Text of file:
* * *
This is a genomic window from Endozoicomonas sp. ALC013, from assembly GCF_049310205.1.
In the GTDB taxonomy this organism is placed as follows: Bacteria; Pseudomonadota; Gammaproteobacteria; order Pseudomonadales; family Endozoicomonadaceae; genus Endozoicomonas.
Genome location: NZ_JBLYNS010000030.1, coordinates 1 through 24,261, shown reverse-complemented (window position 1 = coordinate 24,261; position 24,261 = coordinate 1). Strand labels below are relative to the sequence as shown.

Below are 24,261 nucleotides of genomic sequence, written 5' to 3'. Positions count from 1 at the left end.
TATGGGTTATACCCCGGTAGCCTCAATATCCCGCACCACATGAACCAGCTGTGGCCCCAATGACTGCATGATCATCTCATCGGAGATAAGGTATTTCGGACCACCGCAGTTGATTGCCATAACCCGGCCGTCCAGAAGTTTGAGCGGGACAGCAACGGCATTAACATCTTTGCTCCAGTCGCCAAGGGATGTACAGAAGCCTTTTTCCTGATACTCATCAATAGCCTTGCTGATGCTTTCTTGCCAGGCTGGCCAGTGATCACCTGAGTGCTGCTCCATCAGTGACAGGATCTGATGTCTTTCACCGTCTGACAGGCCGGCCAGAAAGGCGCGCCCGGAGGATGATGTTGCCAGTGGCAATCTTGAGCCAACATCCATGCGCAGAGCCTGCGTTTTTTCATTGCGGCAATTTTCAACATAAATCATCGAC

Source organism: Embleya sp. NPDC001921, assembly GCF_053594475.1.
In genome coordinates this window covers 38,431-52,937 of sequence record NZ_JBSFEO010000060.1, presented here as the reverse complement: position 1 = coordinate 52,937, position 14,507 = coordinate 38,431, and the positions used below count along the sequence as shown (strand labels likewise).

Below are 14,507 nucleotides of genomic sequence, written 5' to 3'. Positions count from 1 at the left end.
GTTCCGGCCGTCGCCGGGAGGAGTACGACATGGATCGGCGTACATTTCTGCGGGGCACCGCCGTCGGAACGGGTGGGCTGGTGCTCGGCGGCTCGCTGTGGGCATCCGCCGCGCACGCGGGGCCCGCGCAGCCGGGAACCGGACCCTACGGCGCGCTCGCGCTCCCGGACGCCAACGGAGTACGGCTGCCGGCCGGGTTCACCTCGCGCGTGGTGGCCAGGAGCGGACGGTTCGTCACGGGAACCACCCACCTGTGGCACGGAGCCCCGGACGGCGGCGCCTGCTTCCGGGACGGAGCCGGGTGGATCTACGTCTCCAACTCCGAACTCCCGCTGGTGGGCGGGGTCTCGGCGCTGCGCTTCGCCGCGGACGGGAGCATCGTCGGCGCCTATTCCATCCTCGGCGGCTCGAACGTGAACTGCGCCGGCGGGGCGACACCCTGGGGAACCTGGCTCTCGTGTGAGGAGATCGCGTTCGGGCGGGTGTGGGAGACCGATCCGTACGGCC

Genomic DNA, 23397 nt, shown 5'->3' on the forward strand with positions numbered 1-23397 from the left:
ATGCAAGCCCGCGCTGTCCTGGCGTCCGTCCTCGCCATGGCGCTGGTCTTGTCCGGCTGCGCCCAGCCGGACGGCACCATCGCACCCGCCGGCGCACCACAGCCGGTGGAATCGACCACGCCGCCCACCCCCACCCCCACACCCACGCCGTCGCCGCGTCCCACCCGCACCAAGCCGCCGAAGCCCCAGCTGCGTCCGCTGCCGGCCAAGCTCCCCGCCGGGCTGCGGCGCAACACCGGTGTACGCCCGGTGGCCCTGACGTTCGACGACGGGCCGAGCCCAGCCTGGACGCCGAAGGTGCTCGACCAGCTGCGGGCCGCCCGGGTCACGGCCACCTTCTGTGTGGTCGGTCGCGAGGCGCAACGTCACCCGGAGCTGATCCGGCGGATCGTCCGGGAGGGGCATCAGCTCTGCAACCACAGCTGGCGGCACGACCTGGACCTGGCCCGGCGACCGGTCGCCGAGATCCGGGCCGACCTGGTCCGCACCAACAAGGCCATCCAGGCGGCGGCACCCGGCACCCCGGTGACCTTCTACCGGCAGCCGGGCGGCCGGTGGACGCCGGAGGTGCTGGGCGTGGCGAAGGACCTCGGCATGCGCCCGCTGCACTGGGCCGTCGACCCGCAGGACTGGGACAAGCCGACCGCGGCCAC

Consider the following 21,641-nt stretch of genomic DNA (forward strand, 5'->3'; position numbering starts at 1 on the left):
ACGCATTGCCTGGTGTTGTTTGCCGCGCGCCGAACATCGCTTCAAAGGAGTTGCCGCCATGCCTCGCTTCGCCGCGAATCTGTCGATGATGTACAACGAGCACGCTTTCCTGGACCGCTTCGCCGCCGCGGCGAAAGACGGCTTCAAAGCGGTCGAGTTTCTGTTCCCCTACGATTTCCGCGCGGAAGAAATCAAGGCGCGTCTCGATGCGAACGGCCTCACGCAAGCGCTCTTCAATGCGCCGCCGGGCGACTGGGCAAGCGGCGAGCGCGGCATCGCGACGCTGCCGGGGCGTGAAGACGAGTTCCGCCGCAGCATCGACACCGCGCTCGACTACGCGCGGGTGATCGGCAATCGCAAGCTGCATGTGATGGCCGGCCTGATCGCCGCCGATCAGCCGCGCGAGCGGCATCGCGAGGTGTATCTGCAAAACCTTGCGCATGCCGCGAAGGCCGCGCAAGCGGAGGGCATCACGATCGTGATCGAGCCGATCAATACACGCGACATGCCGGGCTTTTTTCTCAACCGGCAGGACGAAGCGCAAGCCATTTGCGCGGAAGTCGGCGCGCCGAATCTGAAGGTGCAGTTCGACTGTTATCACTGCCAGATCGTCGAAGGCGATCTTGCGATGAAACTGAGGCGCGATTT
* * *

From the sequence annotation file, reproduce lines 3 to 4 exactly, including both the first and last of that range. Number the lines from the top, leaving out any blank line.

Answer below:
Genome location: NZ_JBLYNS010000030.1, coordinates 1 through 24,261, shown reverse-complemented (window position 1 = coordinate 24,261; position 24,261 = coordinate 1). Strand labels below are relative to the sequence as shown.

Below are 24,261 nucleotides of genomic sequence, written 5' to 3'. Positions count from 1 at the left end.